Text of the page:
“Every now and then, I think of this kid that I met on the Bucket List tour, a couple years back. I met him in Santa Ana, and he had just had a really rough year. He lost a lot of people close to him, and he was talking to me about losing his sister and it was right around the time I lost Walt. I don’t remember the kid’s name, but every now and then I think about him and just hope he’s doing well.” —Saba
Yet, when Saba began making CARE FOR ME, he did not foresee or even consider having this wide and deep of an impact on his fan base. Impact did not cross his mind. All that mattered to him was the quality and the honesty of the music. This was an album made from the heart and for the artist, and perhaps the insular point of inspiration allowed it to bloom into such the masterwork. From the soundscapes to the writing, to the cover art and the rollout, everything about CARE FOR ME is bare in the most becoming of ways. Saba is CARE FOR ME; CARE FOR ME is Saba.
“I think the coolest thing about what we’ve been able to do with CARE FOR ME, is to establish ourselves as our own thing,” he explains. “It’s not like we’re selling people on some type of idea or crazy brand, it’s kinda just like… Me. I’m not trying to be something that I’m not. And I think the people see that, and they fuck with it.”
As Saba tells me, having just finishing touring the world and gearing up for another show the night of our interview, fans of across the globe sing their hearts out at his concerts.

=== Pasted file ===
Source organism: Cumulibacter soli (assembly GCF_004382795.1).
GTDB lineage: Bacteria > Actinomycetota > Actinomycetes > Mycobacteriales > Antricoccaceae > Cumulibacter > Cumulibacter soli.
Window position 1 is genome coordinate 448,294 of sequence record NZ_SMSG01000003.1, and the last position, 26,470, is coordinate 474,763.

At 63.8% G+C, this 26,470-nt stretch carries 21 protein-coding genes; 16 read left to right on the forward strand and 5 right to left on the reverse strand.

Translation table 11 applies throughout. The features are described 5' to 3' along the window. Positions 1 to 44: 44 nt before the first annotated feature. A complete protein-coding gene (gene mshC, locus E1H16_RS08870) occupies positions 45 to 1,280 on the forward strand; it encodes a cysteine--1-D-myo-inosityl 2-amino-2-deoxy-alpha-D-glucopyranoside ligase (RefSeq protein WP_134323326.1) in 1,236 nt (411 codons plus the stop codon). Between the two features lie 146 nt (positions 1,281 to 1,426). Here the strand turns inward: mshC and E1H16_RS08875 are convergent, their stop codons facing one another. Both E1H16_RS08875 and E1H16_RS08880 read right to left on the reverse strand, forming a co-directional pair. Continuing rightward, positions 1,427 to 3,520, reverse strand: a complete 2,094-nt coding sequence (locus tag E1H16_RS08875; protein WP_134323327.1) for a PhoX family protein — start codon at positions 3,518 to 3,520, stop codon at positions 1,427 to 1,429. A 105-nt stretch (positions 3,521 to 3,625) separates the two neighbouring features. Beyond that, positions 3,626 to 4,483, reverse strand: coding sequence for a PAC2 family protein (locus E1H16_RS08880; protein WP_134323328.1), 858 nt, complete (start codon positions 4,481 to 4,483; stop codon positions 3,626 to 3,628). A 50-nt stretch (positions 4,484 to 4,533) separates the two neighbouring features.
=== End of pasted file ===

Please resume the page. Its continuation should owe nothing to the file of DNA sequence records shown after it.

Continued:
“We’ve been able to play shows in pretty much every country, and that shit is a really crazy feeling for an artist that is independent,” he beams. “It’s just crazy to be in Norway or Sweden and be playing a packed show. It’s wild. Then places like Japan or Korea… I met a lot of people who barely could speak English but sung every word of every song we performed.”
Polo Perks Is Building a Future From Pieces of the Past
We talk to the Surf Gang artist about microdosing alternative music in his raps.
The 24-year-old product of Chicago's Austin neighborhood goes on to explain that he feels blessed to have gotten this reception. It’s easy to forget, considering the leap taken from his debut album to his sophomore, but CARE FOR ME is only his second studio record. Even if we count the mixtapes, Saba is not that deep into his career. Yet, he has the work ethic of an OG, and the dedicated fan base of one as well.
“It’s a real blessing as an artist to be able to experience that, especially so early in my career,” Saba says of his success. “This is really only my second album…. It’s cool to be on a level where even though it’s lowkey and it feels underground, it’s making such a big impact in a worldly manner. Playing these shows, you really see the impact of good music.”